The Greatest Knight, Elizabeth Chadwick
I could not wait to get my hands on this highly recommended book. Having encountered William Marshal in Sharon Kay Penman's trilogy about Henry and Eleanor, I was anxious to read about his life and I was not disappointed. Elizabeth Chadwick brings to life a truly remarkable person in William Marshal. Ladies, beware! You may just develop a crush!
The story covers his early years as a young knight in a lord's household, his years perfecting his skills in the tournaments and the fame it brought him, his time as a knight with the "Young King," Henry II's oldest son, through his marriage to Isabelle de Clare, and the early part of Richard I's reign. Most of the novel focuses on William's time with Henry, the "Young King" and his many interactions with the volatile Plantagenet family. He becomes a valuable and trusted adviser not only to the Young King but to Henry II, Eleanor the Queen, and even to Richard I, though we don't see but the very beginnings of this relationship in this book.
In true Chadwick style, this was beautifully written with great descriptive writing, especially when dealing with William's feelings. The descriptions of not only the sights, sounds, and smells of the medieval world but of the secrets, jealousy, and sly maneuvering within the politics of the day really plunge the reader right into the middle of the twelfth century. Marshal really was revered as the greatest knight of his time, known for his honesty, loyalty, and exceptional prowess with a sword, so there was no need for embellishment, which makes it that much more amazing. We really see how William grows and matures throughout the course of the story, overcoming several instances of suspicion, betrayal, and even capture, and we can see how he struggles to make the right choices. I have to admit that the first part of the story, while moving along at a very fast pace, dragged for me a bit (hence the rating of only 4.5 roses), though that has everything to do with the fact that I am not that interested in learning the ins and outs of medieval tournament life and nothing to do with Chadwick's storytelling. However, once the intrigue surrounding Henry II's sons begins to simmer, the story really picks up. William is caught in the middle of the rebellions against Henry, trying to stay loyal to the Young King, Henry II, and even to Eleanor of Aquitaine; not an easy feat. I'd have to say my favorite part of the book comes very near the end, when he marries Isabelle de Clare. By historical accounts she was twenty something years younger than William when they married but it appears they had a good marriage and relationship. I absolutely loved the interaction between the two. The way he treats her and keeps her in his confidences and decision making is really touching (and where ladies are going to fall in love with him!).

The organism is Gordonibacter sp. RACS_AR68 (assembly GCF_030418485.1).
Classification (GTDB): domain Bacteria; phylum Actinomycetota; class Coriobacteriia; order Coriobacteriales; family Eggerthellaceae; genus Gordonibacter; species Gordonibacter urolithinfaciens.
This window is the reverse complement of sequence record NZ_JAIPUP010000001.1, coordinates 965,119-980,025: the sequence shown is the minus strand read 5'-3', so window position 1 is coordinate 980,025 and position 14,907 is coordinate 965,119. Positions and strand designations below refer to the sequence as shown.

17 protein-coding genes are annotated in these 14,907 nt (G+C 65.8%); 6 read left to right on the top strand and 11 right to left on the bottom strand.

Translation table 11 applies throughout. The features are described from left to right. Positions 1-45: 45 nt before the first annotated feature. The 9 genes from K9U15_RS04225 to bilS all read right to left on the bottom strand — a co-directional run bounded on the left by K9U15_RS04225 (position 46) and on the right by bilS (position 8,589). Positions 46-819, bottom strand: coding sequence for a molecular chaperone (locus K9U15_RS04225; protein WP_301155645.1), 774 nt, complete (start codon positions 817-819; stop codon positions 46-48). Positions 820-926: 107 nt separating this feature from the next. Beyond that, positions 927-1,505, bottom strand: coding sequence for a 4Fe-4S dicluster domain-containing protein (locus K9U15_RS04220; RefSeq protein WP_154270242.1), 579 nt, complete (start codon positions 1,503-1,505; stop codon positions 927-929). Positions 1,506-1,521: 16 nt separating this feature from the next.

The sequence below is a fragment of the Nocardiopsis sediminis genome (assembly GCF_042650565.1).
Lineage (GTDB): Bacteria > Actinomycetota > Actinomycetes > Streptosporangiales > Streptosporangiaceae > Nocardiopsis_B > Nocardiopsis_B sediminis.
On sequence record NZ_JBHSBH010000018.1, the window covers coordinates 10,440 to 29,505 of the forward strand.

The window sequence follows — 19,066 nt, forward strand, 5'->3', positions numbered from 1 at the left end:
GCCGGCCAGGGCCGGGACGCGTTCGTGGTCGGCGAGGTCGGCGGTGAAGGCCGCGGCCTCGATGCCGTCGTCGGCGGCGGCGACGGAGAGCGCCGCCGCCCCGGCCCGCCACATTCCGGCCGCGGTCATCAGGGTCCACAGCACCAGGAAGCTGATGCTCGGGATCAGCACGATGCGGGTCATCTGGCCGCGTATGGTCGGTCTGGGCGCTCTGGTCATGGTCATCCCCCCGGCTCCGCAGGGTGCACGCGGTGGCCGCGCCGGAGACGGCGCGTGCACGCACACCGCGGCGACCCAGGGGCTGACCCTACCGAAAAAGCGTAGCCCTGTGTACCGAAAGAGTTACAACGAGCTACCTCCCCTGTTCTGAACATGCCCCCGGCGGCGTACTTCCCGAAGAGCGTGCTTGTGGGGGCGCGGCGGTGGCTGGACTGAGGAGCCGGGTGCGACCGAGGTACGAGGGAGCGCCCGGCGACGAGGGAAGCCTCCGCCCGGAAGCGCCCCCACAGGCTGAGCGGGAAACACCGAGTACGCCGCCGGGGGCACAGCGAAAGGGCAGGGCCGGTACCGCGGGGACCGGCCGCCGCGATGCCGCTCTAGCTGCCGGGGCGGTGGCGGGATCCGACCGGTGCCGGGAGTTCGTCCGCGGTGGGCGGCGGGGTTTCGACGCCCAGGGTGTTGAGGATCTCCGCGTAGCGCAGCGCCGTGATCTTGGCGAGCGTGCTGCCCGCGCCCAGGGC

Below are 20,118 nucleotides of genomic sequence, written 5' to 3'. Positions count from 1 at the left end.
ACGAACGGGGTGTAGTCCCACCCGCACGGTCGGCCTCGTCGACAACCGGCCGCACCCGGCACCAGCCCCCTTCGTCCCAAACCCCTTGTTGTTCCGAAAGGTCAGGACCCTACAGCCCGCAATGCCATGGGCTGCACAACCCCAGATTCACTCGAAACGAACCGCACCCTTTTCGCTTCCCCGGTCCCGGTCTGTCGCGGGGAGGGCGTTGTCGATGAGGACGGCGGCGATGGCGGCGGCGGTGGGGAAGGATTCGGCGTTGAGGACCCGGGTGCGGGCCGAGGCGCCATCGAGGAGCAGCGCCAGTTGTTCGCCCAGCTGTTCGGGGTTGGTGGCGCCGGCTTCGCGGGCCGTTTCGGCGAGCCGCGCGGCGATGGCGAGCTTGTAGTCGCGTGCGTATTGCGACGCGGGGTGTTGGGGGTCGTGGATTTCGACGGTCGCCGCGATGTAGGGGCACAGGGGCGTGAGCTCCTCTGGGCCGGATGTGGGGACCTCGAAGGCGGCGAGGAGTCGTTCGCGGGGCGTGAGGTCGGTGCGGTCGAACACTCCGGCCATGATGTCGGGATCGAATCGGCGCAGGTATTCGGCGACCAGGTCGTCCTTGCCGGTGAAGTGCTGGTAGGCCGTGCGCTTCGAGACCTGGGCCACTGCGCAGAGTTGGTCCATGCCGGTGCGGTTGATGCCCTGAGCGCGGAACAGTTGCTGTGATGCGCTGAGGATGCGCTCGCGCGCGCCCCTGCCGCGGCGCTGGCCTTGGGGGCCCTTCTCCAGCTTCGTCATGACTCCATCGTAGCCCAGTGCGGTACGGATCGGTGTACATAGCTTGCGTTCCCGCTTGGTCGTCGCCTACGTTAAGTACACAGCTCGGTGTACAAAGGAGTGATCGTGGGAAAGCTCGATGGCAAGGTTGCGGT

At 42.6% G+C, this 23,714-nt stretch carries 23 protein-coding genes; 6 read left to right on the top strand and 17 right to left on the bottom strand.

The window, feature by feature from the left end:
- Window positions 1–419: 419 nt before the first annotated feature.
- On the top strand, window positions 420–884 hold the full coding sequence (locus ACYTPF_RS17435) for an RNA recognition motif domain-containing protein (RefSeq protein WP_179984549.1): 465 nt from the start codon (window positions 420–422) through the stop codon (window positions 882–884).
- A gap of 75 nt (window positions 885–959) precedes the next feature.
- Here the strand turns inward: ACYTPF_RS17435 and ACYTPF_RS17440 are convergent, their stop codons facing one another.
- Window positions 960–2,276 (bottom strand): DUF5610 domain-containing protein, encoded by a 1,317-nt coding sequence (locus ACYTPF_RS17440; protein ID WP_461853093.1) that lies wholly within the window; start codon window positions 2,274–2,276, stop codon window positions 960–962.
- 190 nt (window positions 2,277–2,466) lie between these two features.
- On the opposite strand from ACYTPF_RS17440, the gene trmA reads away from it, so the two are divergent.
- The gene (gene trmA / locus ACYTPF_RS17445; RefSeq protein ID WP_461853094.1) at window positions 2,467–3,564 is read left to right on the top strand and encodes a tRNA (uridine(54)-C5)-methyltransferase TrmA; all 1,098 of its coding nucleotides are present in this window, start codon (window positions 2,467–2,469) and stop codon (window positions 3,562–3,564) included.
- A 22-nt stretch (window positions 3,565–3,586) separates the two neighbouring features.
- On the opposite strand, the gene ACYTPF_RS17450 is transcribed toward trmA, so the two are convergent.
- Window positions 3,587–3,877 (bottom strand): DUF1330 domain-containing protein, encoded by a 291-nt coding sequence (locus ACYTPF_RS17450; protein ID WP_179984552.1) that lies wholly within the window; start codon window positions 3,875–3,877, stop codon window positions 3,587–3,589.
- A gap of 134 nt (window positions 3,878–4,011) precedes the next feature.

My only beef with the book was that it ended! I can not wait to get the sequel, The Scarlet Lion, which covers the rest of William's life during the reign's of Richard I and his younger brother, King John. I would highly recommend this book to any lovers of medieval historical fiction, the middle ages, the Plantagenet, etc, etc. It really is that good and its true!